The Global Times has reported that the “Chinese and Indian border troops on the southern and northern shores of Pangong Lake began disengagement as planned on Wednesday according to the consensus reached during the ninth round of military commander-level talks, citing their Defense Ministry.” The news, if correct, will prove mutually beneficial for the two countries. Given the current economic and security challenges that the country is facing due to the ongoing pandemic, which is still persisting with new strains of the virus surfacing periodically, and the volatile geopolitical situation at the regional and global levels, India needs time to get its economy back on track and assess the shape of strategic alignments which are likely to take place in the world. The impact of the change in the US presidency, the emerging power equation in the Islamic world with the three major power centres, represented by Turkey, Saudi Arabia and Iran, trying to assert themselves for leadership, and the EU’s uncertain stand due to Brexit and divergence of views with the US over trade relations with China demand a studied approach by India, especially as it is also a temporary member of the UNSC.
India also needs to watch the turn of events in its neighbourhood carefully, with Myanmar under turmoil due to a military coup, Sri Lanka cancelling the contract to develop its East Colombo Port Terminal, Afghanistan in a state of uncertainty, and a highly volatile internal situation in Nepal. In summary, the decision which was reported by many news agencies to disengage from the current friction points in Ladakh, presumably agreed upon during the ninth round of the China-India Corps Commander Level meeting held on the Chinese side of the Moldo-Chushul border meeting point on January 24, will provide the country a much needed strategic space and focus on the wellbeing of the country.
The Chinese side agreeing to the unconditional disengagement may be attributed to the steadfast and unblinking approach of the Indian Armed Forces, the valour and grit of the Indian troops on the ground, the impact of the rigours of the weather and terrain under which the troops of the two sides had been operating and the whole-hearted support by the Government of India in providing the necessary wherewithal to our troops to operate in such difficult conditions. Also, it goes without saying, the Chinese troops were not accustomed to either operating in such conditions for sustained periods or seeing active combat, unlike the Indian troops who have an experience of over five decades, constantly operating under such terrain and weather conditions in warlike situations. Further, in order to support the military effort, the government reacted swiftly in providing the necessary funding when faced with the situation in Ladakh. It granted emergency powers to the Armed Forces wherein the Indian Armed Forces could procure any weapon system below Rs 500 crores. PM Modi also removed the cap on expenditure on defence following the Ladakh crisis. The 2020-21 Budget had earmarked Rs. 1.13 lakh crores for defence but due to the removal of the cap, the likely expenditure for the current year is likely to be Rs. 1.34 lakh crores. While the prompt action by the Government of India is highly commendable, an important lesson for the future is that we should constantly improve our military capability to avoid a knee jerk episodic defence budget allocation. For this, the long term perspective plans of the defence forces must be adequately supported. The recommendation to resort to non-lapsable funding of defence capital expenditure must be implemented from the current year itself. We must remain cognizant of the fact that a robust hard power capability is the guarantor of peace and stability, which in turn is a mandatory condition for the economic development of the country.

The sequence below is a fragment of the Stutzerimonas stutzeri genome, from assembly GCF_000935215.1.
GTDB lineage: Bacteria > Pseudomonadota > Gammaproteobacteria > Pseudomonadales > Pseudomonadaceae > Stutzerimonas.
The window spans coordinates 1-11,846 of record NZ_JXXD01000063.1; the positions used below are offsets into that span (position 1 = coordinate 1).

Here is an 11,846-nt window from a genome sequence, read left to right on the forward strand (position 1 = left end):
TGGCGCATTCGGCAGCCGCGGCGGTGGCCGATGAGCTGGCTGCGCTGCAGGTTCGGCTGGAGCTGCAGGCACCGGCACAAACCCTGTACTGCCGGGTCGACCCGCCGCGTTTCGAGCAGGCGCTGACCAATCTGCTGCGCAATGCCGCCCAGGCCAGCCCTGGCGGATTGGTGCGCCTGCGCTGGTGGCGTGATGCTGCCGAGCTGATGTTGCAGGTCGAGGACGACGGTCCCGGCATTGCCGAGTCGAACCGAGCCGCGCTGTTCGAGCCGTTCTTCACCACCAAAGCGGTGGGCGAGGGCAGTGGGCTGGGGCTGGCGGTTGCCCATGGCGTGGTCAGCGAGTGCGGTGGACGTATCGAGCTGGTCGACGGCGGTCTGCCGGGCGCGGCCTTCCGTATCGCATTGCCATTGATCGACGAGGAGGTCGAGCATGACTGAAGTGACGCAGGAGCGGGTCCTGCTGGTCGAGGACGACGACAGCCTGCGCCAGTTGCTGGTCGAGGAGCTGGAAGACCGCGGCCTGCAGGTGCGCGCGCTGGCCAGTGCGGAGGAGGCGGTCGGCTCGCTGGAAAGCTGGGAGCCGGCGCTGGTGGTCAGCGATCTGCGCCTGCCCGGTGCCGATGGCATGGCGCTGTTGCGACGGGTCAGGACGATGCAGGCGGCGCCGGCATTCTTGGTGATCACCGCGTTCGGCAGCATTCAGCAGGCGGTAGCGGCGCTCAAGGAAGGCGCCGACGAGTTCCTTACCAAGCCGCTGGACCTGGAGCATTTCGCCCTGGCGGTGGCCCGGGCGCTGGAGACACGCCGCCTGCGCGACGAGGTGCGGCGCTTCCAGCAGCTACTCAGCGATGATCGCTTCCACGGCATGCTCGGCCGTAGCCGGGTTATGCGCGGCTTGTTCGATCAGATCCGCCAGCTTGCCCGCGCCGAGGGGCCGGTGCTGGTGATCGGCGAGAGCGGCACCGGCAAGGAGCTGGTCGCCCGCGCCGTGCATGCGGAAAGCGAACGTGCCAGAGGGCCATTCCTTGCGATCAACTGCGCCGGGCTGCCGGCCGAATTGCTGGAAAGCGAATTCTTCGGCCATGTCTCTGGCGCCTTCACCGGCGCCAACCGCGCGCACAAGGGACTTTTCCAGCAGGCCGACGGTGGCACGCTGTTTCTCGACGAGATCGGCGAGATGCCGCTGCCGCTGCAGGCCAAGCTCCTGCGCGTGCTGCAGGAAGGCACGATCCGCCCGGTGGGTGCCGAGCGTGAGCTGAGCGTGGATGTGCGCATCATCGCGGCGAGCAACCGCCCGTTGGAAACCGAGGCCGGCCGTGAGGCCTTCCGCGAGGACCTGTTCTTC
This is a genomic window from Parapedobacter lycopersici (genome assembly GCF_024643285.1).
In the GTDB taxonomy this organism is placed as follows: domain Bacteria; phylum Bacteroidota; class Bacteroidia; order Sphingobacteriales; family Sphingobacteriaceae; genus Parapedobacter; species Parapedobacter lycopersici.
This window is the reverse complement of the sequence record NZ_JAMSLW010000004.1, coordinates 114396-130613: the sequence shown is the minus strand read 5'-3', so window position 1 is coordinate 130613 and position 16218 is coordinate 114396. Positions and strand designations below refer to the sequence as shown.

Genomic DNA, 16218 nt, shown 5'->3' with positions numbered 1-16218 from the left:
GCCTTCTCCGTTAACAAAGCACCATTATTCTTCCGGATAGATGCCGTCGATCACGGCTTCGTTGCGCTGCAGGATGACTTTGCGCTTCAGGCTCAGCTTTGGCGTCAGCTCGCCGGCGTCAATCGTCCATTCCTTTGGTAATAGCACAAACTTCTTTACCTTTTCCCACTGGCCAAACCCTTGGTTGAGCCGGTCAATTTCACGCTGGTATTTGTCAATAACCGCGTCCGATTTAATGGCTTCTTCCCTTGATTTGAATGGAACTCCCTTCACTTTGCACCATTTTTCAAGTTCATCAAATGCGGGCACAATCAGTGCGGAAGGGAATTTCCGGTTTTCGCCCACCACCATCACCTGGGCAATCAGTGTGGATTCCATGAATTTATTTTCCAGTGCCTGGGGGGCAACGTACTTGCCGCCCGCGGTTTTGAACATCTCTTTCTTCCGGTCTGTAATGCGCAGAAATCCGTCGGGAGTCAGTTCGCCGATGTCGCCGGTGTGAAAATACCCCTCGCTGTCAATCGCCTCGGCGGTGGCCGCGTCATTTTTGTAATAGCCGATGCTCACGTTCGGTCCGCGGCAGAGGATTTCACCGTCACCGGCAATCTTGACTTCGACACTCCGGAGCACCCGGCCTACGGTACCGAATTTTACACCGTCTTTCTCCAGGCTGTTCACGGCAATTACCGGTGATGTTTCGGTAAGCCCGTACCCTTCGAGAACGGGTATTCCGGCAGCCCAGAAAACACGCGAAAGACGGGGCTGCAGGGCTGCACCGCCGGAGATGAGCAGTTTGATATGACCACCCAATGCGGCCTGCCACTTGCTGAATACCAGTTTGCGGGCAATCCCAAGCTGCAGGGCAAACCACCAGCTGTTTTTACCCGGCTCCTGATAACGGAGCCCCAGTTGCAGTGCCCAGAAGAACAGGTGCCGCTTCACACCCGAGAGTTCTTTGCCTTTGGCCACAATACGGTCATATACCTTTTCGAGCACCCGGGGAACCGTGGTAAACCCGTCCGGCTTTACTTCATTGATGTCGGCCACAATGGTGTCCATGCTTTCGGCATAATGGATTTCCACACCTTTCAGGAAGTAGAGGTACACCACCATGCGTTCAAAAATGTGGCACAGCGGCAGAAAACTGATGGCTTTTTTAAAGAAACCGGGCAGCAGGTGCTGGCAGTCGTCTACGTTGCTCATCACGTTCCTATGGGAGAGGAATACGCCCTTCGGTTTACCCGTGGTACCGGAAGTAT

While the thaw in the bilateral security situation is a welcome development, and mutually beneficial to both countries, it should not lull us into complacency. Our intelligence mechanism and Armed Forces must remain geared for any adverse development and keep plans ready to prevent China from surprising us, be it with an occupation of any strategic feature along our Northern borders, extending from Ladakh to Arunachal Pradesh, or a repeat of the Galwan situation.
Lt Gen Dushyant Singh (retd) has served in varied terrains and theatre of operations, in India and in the UN as Military Observer. He has commanded an infantry battalion, brigade and a division in Jammu and Kashmir. He is currently Professor Emeritus Defence Studies at Gujarat Raksha Shakti University. Twitter handle: @dushy40098